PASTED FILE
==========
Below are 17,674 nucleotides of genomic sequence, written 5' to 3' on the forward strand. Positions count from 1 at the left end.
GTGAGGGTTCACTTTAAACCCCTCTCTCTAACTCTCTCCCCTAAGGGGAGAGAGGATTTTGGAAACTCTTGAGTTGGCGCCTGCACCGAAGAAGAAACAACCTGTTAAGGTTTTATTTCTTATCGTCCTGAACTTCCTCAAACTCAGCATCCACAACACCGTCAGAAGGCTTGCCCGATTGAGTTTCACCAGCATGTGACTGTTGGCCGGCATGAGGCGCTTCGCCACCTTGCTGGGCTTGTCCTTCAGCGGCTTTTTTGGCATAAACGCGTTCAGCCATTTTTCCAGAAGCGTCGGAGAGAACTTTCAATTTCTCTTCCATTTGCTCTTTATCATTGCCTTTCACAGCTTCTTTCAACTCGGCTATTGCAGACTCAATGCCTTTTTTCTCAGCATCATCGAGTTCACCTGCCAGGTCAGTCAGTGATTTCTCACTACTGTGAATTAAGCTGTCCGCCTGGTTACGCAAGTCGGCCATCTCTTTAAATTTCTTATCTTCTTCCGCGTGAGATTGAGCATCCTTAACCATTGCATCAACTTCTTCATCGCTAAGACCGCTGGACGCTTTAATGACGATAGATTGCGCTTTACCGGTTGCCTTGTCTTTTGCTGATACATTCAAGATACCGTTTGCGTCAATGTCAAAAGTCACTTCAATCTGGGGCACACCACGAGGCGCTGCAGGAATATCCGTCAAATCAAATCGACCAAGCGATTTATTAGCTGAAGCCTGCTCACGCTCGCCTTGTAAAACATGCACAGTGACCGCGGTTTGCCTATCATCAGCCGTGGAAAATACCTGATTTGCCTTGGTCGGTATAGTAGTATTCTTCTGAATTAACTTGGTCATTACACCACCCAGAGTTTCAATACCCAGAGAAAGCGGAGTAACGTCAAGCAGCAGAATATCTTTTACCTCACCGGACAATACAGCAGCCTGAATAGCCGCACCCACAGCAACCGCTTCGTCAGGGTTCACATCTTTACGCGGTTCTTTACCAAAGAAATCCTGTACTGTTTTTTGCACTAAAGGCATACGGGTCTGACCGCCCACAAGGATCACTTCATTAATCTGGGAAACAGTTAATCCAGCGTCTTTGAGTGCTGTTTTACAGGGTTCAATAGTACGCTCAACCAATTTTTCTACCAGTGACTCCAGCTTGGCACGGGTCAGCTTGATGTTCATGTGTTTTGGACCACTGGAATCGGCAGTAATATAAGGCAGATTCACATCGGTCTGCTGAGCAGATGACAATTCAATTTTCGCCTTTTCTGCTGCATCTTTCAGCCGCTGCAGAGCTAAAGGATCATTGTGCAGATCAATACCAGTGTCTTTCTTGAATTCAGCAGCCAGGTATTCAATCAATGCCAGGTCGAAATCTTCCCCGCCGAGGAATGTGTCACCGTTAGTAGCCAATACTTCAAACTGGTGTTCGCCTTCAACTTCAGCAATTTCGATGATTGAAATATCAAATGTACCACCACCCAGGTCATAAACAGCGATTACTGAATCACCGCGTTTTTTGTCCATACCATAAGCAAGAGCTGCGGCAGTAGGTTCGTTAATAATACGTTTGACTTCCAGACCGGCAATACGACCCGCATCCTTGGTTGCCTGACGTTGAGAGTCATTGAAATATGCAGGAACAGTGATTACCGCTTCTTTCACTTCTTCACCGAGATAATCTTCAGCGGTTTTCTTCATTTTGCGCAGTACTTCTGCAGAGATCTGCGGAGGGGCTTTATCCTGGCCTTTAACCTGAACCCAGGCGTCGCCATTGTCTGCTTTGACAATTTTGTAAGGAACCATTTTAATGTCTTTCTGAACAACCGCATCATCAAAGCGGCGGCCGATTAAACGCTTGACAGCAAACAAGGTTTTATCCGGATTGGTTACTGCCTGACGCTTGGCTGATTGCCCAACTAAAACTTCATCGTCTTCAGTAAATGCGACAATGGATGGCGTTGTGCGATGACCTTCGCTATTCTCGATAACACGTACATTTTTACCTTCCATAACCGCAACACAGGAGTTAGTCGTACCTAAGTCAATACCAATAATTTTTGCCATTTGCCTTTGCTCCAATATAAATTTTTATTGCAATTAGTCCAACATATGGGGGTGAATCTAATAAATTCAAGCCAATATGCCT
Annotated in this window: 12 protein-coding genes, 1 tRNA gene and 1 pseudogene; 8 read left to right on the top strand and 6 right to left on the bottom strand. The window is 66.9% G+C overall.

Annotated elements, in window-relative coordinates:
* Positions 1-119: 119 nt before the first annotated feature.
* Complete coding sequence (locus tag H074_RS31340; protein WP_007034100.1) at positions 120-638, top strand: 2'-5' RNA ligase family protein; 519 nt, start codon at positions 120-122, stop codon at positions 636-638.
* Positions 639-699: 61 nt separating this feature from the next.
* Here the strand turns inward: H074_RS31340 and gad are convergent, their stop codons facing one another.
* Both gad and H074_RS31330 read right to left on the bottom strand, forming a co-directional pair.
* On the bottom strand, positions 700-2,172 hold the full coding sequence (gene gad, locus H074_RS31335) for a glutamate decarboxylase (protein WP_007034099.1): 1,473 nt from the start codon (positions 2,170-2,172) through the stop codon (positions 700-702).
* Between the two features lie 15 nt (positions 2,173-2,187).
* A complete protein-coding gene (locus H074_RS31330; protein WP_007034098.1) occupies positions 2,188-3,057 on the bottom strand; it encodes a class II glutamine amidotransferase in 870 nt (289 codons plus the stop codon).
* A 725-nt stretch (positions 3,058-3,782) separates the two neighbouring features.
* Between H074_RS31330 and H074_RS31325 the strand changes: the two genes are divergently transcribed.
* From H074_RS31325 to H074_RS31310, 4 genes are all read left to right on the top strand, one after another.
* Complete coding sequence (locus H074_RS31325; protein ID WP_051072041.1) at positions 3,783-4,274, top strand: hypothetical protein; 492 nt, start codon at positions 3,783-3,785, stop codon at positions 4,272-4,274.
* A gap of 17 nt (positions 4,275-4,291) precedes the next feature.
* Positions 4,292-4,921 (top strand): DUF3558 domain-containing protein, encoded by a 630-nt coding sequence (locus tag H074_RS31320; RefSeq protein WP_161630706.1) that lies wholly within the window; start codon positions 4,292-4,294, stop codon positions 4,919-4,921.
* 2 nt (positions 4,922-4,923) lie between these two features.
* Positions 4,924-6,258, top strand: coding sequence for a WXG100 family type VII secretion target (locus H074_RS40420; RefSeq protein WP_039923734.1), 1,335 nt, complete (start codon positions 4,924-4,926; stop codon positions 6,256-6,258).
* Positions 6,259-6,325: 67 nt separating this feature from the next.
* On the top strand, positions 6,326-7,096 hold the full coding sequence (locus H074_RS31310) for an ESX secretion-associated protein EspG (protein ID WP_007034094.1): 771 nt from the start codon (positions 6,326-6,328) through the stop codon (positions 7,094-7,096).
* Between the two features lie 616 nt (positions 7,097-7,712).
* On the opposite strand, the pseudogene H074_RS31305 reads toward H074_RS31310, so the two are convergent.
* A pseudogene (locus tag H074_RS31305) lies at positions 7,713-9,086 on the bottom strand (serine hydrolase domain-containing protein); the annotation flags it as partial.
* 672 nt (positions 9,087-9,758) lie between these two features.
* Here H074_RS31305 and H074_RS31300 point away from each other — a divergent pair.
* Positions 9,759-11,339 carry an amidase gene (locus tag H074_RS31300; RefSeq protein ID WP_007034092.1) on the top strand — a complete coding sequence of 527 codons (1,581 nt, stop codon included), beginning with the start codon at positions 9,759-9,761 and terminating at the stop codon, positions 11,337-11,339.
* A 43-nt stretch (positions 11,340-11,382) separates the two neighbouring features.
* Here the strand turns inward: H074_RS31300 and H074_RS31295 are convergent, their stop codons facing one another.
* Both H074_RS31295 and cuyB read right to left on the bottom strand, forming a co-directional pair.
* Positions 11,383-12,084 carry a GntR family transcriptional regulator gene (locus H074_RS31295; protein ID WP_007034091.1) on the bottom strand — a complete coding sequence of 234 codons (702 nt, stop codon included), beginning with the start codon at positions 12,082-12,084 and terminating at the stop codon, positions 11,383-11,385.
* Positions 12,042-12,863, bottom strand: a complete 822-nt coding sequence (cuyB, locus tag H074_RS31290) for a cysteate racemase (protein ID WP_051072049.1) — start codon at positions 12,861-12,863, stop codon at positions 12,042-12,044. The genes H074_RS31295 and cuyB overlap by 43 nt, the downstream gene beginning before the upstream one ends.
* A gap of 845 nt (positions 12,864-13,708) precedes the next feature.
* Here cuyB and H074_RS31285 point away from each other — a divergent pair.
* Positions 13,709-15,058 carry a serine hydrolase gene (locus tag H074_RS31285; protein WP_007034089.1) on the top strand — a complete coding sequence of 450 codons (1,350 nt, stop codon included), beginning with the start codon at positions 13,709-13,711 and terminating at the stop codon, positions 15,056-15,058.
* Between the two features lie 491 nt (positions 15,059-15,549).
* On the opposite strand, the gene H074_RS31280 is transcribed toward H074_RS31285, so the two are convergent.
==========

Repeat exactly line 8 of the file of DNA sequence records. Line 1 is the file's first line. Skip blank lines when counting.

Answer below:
* Here the strand turns inward: H074_RS31340 and gad are convergent, their stop codons facing one another.